INDIANAPOLIS — This week last year, police responded to 26 shootings in Indianapolis. Five people died. Twenty-six people survived their injuries. 13 Investigates reviewed court filings and police reports to learn most of those shootings remain unsolved.
13 Investigates examined shootings from May 29 to June 4, 2022 as part of a larger initiative with investigative reporters at TEGNA television stations across the country. Last week, 13 Investigates asked IMPD for the case status of all 26 of the fatal and non-fatal shootings. The department said it could not grant our request before the air date of this report. By our count only three of those cases were connected to an arrest or charges.
One of those victims is 17-year-old Xavier Fairley. His case remains unsolved.
"I'm mad that that shooter gets to run free and live his life, his or her life, the way they want to – and we are mourning our son,” said his mother, Rebecca Ridpath.
Xavier was killed on May 30, 2022 while attending a party at a southwest side apartment complex. He stepped outside and never returned.
"All he did was use the bathroom behind an abandoned apartment building,” she said. “That's it. And I don't have my son anymore."
Xavier was a young man on a path for success. The shooting happened two days before North Central High School’s graduation ceremony.
Classmates cheered loudly when Xavier’s name was announced. Ridpath says the response reflected the number of people he touched and showed many others were proud of him and will miss him, too.
Xavier planned to attend Arizona State University. His mom said he earned a full ride scholarship to study computer animation.
“I was proud of him,” said younger sister Zariah Lane. “He worked hard every day to graduate.”
The 12-year-old says she misses having an older brother to text and to help with homework.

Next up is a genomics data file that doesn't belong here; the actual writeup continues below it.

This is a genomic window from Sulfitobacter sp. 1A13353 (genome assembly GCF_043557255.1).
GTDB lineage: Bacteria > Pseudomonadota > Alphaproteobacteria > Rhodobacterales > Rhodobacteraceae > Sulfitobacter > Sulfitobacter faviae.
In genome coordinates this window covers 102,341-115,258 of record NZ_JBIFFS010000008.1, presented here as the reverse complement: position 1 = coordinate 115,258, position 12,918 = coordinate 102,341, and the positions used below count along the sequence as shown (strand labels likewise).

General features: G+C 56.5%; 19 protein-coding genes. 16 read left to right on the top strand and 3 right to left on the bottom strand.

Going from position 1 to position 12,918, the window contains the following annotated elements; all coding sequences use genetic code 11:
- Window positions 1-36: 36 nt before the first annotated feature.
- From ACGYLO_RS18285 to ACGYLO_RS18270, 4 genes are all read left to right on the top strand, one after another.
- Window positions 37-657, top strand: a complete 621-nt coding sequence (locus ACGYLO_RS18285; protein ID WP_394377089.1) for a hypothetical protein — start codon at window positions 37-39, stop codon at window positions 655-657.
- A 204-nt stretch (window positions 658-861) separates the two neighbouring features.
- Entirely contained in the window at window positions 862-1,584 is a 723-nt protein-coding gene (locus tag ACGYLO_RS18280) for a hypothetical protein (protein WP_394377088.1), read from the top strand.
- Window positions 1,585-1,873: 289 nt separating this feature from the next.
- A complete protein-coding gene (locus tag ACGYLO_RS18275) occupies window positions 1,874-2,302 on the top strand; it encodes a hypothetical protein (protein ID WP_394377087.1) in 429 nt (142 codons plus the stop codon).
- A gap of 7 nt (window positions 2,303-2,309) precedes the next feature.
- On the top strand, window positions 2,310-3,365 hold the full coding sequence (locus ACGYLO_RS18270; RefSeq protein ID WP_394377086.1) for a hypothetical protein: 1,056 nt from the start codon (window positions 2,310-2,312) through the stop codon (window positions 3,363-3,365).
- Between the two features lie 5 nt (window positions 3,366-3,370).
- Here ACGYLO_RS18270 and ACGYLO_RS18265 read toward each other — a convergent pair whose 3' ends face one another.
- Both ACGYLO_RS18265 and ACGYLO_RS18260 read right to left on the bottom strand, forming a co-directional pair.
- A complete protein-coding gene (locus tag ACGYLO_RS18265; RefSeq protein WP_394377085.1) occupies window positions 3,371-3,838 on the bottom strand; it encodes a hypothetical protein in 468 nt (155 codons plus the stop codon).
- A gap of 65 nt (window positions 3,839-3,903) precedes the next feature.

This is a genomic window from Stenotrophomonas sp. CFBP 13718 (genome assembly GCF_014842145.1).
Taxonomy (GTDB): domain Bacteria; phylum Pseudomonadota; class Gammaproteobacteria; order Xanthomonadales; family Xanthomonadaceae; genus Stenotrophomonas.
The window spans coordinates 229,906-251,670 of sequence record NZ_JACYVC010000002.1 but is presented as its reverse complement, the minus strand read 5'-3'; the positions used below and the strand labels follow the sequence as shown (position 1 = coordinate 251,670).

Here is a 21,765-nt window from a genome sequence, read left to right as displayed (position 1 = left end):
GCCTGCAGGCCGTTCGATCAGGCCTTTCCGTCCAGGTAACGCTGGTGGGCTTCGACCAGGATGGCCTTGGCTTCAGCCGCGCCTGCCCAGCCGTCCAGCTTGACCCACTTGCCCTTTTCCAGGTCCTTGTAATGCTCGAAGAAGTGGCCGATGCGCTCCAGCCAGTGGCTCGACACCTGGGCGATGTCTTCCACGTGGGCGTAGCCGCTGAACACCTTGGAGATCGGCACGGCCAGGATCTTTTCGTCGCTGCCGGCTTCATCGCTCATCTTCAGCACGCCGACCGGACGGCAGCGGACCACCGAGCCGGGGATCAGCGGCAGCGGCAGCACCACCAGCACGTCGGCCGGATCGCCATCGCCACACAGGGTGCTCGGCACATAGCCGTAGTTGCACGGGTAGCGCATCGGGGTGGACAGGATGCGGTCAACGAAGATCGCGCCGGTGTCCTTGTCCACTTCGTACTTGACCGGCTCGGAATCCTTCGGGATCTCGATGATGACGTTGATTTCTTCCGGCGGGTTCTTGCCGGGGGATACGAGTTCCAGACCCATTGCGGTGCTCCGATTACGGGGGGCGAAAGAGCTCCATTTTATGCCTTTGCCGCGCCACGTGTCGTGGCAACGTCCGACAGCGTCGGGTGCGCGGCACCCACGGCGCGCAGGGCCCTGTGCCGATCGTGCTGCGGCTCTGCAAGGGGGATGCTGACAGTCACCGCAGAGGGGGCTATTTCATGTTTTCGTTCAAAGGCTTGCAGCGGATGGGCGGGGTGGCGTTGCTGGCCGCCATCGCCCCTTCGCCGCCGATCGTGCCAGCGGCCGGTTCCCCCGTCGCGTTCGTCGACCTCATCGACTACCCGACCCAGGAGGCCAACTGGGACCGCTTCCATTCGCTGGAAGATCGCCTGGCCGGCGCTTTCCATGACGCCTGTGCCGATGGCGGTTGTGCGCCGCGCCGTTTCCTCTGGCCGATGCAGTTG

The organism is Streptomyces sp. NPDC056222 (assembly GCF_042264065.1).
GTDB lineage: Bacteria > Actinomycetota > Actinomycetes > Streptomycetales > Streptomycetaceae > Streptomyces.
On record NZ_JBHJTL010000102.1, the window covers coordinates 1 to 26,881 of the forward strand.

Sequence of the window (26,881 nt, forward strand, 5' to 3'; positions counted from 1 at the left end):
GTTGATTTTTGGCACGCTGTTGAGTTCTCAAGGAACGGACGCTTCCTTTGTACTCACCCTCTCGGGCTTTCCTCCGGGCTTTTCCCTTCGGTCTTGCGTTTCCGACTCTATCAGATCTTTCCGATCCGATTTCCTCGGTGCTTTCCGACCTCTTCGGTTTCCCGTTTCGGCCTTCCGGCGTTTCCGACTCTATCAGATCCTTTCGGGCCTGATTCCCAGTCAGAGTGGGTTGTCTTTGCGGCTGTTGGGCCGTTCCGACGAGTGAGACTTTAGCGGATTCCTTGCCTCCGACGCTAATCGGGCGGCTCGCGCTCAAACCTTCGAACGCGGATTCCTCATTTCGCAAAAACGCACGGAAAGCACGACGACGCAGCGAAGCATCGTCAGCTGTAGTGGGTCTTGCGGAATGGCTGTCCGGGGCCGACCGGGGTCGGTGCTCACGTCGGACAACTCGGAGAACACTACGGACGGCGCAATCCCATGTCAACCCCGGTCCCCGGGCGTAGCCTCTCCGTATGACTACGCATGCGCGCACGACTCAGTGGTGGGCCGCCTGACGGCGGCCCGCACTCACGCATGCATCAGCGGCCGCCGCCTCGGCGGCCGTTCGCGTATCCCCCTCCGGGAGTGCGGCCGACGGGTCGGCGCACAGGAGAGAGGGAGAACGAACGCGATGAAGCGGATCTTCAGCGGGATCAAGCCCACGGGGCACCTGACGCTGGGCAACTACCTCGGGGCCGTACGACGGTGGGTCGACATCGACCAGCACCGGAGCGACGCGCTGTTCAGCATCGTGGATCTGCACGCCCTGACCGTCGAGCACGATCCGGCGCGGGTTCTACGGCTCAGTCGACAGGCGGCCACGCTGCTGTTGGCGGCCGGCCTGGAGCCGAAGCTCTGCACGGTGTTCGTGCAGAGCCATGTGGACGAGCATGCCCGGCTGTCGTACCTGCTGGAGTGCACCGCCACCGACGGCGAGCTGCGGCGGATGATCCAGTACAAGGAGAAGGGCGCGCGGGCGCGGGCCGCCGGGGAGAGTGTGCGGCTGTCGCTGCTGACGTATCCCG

“I hate when people ask me what happened because I don't like to talk about it,” Zariah said.
The family is broken. Xavier was known for uplifting and inspiring his mom and siblings.
"My brother was my first best friend,” said older sister Whitney Outlaw.
The sisters like to remember the teen’s spirit.
"I like how, like, he can make somebody smile so easily,” Zariah said. “He could just make their day better."
Ridpath now keeps her son’s ashes close. She’s a truck driver based out of Arizona and travels with the red urn made by a friend. Xavier’s favorite color was red.
Two hours before he was shot, Ridpath was on the phone with her son, letting Xavier know she was going to make his graduation.
“He was excited,” she said. “He was ecstatic.”
She never got to give him the diamond earrings she bought as a graduation gift.
Many cases unsolved
One year later, Xavier’s mother is mad there’s not more progress in the case. She is upset her son's killer is still out there, and she is angry with police. Ridpath told 13 Investigates she does not believe every witness has been interviewed.
"I just feel like the police department just doesn't care,” Ridpath said. “They just feel like it's another Black man gone. One last Black man to worry about, and I don’t appreciate how they’re handling it or how they’re handling us.”
IMPD Homicide Branch Commander Captain Roger Spurgeon says his team does care about solving cases. At the same time, he says detectives are also overloaded.